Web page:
What Is Threshold Delivery?
Learn the difference between white glove and threshold delivery services and understand how to easily manage them for your customers.
Easily manage threshold deliveries and collect digital signatures with Circuit for Teams.
Threshold delivery is when a carrier delivers a package over the threshold of the recipient’s property — where it will be secure and dry.
This usually means the delivery driver meets the customer at their entryway to leave the package indoors, like inside the front door or in the garage.
It’s used in home delivery and commercial shipments for mid-sized items (like furniture or a commercial pallet) and in sensitive deliveries (like alcohol).
If you manage last-mile deliveries, it’s important to understand the ins and outs of threshold delivery service and how it compares to other delivery service levels.
A quick review can help you manage your delivery costs, potentially charge more for upgraded delivery services, and keep profits up.
Whether you’re interested in expanding the delivery services you offer or you need to train your delivery drivers on the right levels of service, I can help.
How is threshold delivery different from standard delivery?
Standard delivery service is what you get when you receive a package through major carriers, like UPS, FedEx, or DHL.
As a customer, the driver drops your package at the door and leaves.
At this level, the package should still be left in a place that’s mostly safe from the elements (that is, the first dry area, like a covered porch.
But the delivery driver’s priority is delivering the package anywhere at the address.
Threshold delivery means there’s a delivery window so the delivery driver can deliver the package right over the door’s threshold — whether a garage door, front door, or lobby door.
Threshold delivery also commonly includes the delivery driver getting a signature from the customer.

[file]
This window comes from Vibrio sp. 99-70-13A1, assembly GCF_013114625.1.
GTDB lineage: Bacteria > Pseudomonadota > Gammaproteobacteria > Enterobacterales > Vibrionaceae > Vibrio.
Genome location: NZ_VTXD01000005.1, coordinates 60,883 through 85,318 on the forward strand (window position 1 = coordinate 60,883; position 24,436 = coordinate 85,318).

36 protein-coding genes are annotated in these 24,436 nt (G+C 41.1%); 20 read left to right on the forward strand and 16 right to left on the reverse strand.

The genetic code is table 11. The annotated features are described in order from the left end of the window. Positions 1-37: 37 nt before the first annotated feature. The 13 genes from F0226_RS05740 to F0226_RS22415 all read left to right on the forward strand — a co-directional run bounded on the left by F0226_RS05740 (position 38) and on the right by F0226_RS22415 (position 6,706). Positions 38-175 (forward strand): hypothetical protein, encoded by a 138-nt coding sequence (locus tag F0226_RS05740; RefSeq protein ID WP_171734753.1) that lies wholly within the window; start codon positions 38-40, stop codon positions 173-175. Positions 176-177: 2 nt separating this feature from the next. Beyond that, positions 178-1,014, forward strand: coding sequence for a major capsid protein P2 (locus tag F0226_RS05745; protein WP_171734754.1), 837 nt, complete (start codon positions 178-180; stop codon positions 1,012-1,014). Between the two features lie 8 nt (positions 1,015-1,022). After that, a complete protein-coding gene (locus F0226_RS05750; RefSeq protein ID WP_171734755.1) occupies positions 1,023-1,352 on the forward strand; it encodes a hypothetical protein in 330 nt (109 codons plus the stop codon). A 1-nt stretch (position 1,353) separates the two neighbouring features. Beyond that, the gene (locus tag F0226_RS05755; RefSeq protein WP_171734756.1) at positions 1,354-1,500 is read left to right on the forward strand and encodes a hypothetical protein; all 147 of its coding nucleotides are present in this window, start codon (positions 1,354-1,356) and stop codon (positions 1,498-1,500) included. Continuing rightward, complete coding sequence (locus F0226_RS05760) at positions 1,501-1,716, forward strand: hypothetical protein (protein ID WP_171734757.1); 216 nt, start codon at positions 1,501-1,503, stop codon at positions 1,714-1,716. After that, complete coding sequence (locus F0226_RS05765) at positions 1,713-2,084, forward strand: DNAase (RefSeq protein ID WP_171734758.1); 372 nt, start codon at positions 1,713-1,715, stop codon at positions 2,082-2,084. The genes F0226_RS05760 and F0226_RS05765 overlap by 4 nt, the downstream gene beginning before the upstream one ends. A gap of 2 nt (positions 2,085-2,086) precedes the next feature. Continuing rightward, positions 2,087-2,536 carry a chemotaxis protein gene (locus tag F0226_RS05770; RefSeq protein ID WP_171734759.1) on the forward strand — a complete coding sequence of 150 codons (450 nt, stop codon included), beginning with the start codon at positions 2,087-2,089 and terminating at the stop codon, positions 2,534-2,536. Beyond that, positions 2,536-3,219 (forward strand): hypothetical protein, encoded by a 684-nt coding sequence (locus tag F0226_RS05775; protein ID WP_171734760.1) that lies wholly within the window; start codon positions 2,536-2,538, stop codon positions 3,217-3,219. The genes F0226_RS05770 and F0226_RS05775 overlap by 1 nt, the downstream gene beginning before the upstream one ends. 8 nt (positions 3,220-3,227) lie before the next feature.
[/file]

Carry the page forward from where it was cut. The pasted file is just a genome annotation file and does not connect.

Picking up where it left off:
This makes threshold delivery a more secure delivery option, helping keep packages safe from weather and porch pirates.
Avast ye scallywags!
Service level of threshold delivery
Threshold delivery is often the next tier up from the standard delivery option that retailers or shipping companies offer.
When placing an order, the customer chooses which delivery option they want at checkout.
But some companies, like SixPenny, don’t offer any service lower than threshold delivery — making this their most basic level of delivery service.
On the other end of the spectrum, you have large retailers offering an array of delivery options.
For example, Costco has threshold delivery as the fourth-tier option, with less-involved standard and curbside options below it.
Delivery service levels typically go in this order:
- Free standard porch drop-off for small packages (UPS, FedEx, Amazon Prime)
- Free curbside (driveway) delivery for large packages, like furniture
- Threshold delivery inside the door of the building, either free or paid
- Room-of-choice delivery inside the specific room you want in the building
- White glove delivery, including room choice, unpacking, and assembly (with or without removal of packaging and old furniture)
- Appliance delivery, including white glove service, plus electrical or water setup
Some delivery companies blur the lines between these service levels, like offering room-of-choice under their threshold delivery option.
Cost of threshold delivery
If you’re trying to set a price for your company’s threshold delivery service option, consider the various ways companies currently charge for this type of service.
Shippers offer threshold delivery as a free or upgraded delivery option.
Its cost is usually set apart from the shipping cost itself.
Shipping and threshold delivery are sometimes free, but they’re still considered two different services.
Let’s consider online furniture retailer SixPenny, which offers free shipping plus free threshold delivery as their basic delivery method.
They also offer free shipping plus an upgraded white glove delivery service option for an additional cost of $100.
Meanwhile, other companies charge a fee for threshold services.
Fermob — an outdoor home furniture distributor — also offers free shipping but charges a flat fee of $75 for their threshold delivery service.
Their free options include small package delivery and curbside delivery for larger items.
Meanwhile, last-mile delivery service company Gubi offers threshold delivery for a flat $75 as its second-tier delivery service.
Other companies charge a custom price for threshold delivery based on a few factors, such as:
- Order size
- Delivery vehicle size
- Product(s) price
- Scheduled delivery time
For example, Home Depot offers scheduled threshold shipping with fees based on order size and delivery vehicle size.
Car threshold deliveries cost $8.99, van deliveries cost $35, and box truck or flatbed deliveries cost $79.
HAY, a home furniture designer, charges 12 percent of the order value for their second-tier threshold delivery service but caps it at $349 for larger orders.
It’s important to note that these prices are generally for shipping addresses within the contiguous United States.